Free Trade Hall, Peter Street. (c) www.aidan.co.uk.
Built in 1853-1856 to the designs of Edward Walters, near the site of the 1819 Peterloo Massacre on what is today Peter Street (formerly St. Peters Fields), the Free Trade Hall was a symbol of free trade and the wealth that it helped to generate for Manchester during the Industrial Revolution. It was also used as a concert hall, the Hallé Orchestra first performing there in 1858, and continuing to do so until its move in 1996 to the Bridgewater Hall.
Free Trade Hall. (c) old-print.com.
There have, in fact, been three buildings known as the Free Trade Hall on the same site. The first two were built to host meetings of the Anti-Corn Law League, during the Corn Law debates of the 1830s and 1840s. The first building was a wooden structure, followed by a more solid stone construction. The third, the facade of which still stands today, was completed in 1856, as a permanent monument to commemorate the repeal of the Corn Laws ten years previously. Heavy bombing during the Manchester Blitz severely damaged the building, and it was reconstructed by Leonard Howitt, eventually re-opening as a concert hall in 1951.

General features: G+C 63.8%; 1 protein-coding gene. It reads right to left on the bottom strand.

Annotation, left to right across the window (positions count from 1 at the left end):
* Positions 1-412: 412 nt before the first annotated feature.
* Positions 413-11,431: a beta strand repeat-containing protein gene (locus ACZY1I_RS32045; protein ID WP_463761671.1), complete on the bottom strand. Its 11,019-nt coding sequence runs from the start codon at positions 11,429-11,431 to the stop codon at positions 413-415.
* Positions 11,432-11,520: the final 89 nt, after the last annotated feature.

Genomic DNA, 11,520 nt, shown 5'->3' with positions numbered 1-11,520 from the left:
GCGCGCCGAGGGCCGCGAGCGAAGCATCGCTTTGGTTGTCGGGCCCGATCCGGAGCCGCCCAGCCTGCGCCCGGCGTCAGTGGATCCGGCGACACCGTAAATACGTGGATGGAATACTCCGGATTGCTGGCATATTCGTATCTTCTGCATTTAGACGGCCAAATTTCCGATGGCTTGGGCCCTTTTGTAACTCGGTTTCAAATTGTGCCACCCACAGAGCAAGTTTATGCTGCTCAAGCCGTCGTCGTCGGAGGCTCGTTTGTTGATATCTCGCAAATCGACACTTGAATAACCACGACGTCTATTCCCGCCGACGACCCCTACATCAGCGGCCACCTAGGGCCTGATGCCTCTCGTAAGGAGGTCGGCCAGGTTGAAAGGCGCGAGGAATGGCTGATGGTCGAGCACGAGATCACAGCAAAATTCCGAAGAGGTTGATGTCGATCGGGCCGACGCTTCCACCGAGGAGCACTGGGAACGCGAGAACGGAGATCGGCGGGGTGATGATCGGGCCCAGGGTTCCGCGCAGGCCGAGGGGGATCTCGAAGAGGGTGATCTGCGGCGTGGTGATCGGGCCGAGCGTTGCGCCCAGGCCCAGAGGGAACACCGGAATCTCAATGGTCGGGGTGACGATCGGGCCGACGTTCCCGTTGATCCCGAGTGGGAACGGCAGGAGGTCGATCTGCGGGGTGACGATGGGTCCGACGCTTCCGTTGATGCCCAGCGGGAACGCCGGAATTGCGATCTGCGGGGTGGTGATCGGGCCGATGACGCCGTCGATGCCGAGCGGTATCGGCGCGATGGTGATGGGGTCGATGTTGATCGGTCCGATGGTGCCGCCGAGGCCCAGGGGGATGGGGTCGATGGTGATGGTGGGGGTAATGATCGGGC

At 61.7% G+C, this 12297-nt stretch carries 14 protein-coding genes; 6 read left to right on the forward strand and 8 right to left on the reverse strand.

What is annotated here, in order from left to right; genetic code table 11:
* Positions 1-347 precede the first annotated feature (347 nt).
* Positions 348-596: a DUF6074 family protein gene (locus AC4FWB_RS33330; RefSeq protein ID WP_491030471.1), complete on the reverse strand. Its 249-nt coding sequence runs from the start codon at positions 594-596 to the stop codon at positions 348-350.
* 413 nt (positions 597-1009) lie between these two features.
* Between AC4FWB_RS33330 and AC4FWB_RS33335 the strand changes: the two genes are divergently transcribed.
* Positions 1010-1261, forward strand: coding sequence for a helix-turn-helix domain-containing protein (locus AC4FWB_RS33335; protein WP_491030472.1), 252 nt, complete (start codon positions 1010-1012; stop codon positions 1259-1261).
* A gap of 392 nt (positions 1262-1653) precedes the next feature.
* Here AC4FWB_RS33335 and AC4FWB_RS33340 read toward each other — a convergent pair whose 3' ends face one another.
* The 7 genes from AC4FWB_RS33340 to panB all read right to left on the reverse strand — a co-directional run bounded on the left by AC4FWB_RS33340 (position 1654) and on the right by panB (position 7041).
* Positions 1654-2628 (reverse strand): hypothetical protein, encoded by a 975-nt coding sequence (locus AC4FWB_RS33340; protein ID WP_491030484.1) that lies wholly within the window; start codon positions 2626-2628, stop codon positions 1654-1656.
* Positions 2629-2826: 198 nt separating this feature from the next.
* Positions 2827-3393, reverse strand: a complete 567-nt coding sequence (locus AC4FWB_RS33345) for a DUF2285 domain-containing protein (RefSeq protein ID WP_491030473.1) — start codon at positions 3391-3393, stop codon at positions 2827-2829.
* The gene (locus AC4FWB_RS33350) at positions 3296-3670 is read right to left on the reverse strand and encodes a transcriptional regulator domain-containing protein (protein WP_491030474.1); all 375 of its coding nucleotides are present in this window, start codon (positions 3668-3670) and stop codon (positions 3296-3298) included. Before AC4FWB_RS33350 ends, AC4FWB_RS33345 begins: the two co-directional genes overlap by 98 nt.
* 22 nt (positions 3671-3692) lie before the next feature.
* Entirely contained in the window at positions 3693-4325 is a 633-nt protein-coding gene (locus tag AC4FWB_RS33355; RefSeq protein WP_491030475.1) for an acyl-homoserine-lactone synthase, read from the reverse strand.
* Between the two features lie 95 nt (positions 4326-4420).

Free Trade Hall, WWII. (c) BBC.
In 1997, the building was sold by the council to private developers and the reconstructed building retains the original facade but has been otherwise completely rebuilt as the Radisson Edwardian Hotel . Two of the most famous concerts in musical history took place at the Free Trade Hall - Bob Dylan's "electric gig" on 17th May 1966, where he was famously branded a Judas by a member of the audience for deserting his folk roots; and the Sex Pistol's on 4th July 1976, upstairs at the Lesser Free Trade Hall, organised by the Buzzcocks and attended by what were to become Joy Division, The Smiths and The Fall. Like all good gig venues it had a bar of sorts. These 1955 photos show the bar in the public Promenade Lounge.